2 Replies Latest reply on Mar 28, 2014 7:32 AM by realhet

    How branch affect the work-items in one wavefront

    acekiller

      In OpenCL, a wavefront containing 64 work-items is scheduled each time. As all work-items work in lock-step manner, so even one work-item is delayed (encounter cache miss or else), then all other work-items have to wait for that one. Then what confuse me is that: because in actual scheuduling process, a quarter of the wavefront (i.e. 16 work-items) is scheduled onto GPU cores in one cycle, and the whole wavefront will be executed in 4 consequent cycles.

      1) One work-item in the first quarter is delayed, all other three quarters will be delayed?

      2) If only one work-item from the second quarter is delayed, then the first quarter will be not delayed, but the 3rd and 4th quarter will be delayed?

       

       

      Is that true on AMD GPUs?

        • Re: How branch affect the work-items in one wavefront
          amd_support

          Hi Acekiller,

              How quarter wave-fronts are actually scheduled is not known, but what is true is that one wave-front (of 64 threads) will always execute in one lock-step, as if they have an implicit barrier. Thus if any of the quarter wave-front is delayed, it will delay the whole wave-front.

              Please let us know if this answers your question.

           

          Thanks,

          AMD Support

          • Re: How branch affect the work-items in one wavefront
            realhet

            Hi,

             

            On GCN there are 3 kinds of tasks to wait for:

            - Vector <- memory

            - Export (memory or GDS)

            - LDS, GDS, Constant reads (and Messages)

             

            Every category has a counter.

            When you issue a command which is in the above 3, then it will put that command in a queue, and it will increase it's counter.

            For example when you're exporting something, you must not touch the registers holding the outgoing data.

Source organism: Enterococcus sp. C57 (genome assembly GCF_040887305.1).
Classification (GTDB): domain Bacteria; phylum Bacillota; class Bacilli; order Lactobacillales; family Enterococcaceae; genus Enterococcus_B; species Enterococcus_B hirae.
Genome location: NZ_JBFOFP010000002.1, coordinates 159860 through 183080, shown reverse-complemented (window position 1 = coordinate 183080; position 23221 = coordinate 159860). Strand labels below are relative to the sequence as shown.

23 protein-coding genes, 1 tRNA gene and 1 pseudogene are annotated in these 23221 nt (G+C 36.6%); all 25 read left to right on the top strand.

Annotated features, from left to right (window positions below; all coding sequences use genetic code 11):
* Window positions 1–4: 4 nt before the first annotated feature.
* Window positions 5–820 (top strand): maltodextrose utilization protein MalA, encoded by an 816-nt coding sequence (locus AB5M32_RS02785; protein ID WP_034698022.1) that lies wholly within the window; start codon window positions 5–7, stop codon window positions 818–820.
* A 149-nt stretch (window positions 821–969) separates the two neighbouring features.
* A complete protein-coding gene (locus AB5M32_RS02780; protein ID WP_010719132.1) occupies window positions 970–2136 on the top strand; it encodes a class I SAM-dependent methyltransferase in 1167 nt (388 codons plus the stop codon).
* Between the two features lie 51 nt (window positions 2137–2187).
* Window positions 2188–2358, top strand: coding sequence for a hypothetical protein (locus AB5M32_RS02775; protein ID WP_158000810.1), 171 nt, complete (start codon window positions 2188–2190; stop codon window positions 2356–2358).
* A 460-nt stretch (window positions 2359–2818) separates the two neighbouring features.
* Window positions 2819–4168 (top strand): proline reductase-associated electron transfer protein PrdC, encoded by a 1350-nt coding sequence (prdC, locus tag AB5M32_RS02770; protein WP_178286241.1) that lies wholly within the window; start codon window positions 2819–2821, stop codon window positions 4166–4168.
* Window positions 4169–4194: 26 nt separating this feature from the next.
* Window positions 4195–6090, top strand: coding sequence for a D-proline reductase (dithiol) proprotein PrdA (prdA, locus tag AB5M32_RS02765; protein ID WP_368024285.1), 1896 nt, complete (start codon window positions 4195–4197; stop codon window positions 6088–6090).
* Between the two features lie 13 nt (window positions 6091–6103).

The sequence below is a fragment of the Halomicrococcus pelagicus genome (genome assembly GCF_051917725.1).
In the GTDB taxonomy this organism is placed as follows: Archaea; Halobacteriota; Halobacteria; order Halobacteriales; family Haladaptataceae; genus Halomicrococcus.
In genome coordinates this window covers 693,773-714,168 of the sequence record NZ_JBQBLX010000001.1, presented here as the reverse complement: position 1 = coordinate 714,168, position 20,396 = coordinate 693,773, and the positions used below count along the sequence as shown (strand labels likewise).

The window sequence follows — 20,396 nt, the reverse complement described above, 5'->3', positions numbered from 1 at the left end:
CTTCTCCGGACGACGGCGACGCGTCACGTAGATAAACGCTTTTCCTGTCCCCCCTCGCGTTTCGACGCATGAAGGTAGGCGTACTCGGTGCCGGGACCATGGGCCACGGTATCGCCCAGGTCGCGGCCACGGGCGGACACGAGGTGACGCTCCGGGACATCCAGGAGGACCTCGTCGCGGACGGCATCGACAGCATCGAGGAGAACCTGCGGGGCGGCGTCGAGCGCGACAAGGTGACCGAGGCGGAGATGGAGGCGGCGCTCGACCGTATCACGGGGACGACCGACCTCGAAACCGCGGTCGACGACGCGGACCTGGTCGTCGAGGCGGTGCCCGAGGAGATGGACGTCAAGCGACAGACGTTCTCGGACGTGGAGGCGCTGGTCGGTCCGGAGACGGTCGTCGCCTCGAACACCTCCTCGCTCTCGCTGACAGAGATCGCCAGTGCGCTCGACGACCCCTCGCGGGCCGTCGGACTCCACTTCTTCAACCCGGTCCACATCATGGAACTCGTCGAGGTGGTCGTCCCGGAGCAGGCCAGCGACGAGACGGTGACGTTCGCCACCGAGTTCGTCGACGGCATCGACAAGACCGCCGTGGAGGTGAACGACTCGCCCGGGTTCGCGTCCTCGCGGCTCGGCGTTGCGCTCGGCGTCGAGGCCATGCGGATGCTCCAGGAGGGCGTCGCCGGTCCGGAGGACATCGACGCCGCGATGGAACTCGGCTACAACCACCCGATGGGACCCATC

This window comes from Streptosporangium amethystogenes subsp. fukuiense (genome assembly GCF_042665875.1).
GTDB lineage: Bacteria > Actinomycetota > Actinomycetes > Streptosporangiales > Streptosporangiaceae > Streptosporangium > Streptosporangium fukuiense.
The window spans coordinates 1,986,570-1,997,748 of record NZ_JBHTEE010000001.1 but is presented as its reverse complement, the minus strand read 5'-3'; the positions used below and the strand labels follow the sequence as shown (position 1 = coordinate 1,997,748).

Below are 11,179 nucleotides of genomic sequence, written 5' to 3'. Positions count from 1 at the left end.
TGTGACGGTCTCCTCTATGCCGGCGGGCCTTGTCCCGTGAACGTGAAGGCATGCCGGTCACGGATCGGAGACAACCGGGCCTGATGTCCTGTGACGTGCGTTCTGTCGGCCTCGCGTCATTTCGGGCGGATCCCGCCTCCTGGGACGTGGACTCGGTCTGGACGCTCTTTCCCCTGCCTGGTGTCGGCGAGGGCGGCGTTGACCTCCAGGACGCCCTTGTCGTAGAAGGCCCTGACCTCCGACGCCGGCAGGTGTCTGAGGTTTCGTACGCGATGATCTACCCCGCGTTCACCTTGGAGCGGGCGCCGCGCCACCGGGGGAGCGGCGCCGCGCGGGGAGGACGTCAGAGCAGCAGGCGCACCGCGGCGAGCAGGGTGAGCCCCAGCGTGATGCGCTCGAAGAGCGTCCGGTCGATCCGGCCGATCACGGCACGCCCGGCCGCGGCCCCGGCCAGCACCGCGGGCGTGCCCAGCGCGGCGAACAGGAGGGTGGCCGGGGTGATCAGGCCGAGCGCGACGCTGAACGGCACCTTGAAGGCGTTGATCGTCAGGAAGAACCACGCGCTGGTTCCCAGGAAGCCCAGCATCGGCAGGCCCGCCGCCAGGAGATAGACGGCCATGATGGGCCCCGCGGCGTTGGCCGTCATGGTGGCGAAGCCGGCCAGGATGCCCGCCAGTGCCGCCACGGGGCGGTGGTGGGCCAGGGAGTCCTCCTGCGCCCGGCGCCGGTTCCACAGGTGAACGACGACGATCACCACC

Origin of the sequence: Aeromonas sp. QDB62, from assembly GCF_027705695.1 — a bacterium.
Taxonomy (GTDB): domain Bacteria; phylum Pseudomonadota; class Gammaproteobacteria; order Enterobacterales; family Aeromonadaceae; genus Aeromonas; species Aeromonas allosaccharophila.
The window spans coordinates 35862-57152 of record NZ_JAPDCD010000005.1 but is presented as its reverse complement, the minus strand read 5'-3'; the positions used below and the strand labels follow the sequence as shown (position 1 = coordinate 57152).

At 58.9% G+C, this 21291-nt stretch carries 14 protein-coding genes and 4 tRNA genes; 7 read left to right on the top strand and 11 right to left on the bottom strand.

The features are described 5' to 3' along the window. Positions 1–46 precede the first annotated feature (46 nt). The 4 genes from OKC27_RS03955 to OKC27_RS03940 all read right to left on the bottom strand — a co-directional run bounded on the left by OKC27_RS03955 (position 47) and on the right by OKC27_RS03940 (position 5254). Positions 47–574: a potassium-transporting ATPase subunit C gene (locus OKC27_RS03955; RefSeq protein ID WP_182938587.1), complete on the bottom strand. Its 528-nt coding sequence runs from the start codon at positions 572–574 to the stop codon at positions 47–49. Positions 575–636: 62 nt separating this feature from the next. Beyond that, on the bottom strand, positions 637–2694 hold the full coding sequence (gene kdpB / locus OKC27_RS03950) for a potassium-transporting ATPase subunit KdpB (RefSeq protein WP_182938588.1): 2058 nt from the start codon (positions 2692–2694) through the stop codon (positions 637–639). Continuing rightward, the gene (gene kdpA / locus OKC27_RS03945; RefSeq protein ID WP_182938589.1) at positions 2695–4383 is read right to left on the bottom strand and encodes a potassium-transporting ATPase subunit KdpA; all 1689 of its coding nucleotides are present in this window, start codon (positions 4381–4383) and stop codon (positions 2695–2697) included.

When a queued task is complete it will decrease its counter.

            You have to use a scalar instruction s_wait to instruct the processor to wait until a specified counter reaches a specified value. When you tell it to wait until expcnt = 0, and then your program will only continue when the export queue is empty.

             

            If you read something from memory, just give the command for it, and then you can do some vector or scalar math then finally give the s_wait command and hopefully the memory read operation is already completed at that moment.

             

            "1-4 cycle, quarter wavefronts" -> That's only an internal configuration int the ALU to support the 4 stage pipeline. You don't have to think about it. You'll always have 64 element wavefronts where there are basically 2 instruction lengths: 1 cycles and 4 cycles (double). If you sum up the vector alu instructions this way, it will give you a good estimate in GPU core clocks. But dont forget that on a GCN the minimum workitem count is 4x the stream count of the processor. And if you want latency hiding too, you have to give it 8x or 10x(max).

             

            1) 2) -> As I know everything runs in constant time in the scalar and vector alu-es. And all the unpredictable duration things handled by different units than the alu-es, and the scalar alu can wait for them with s_wait. The CU can execute 5 things in any given time: vector alu, scalar alu, [vector <- memory], Export, [LDS, GDS, Const]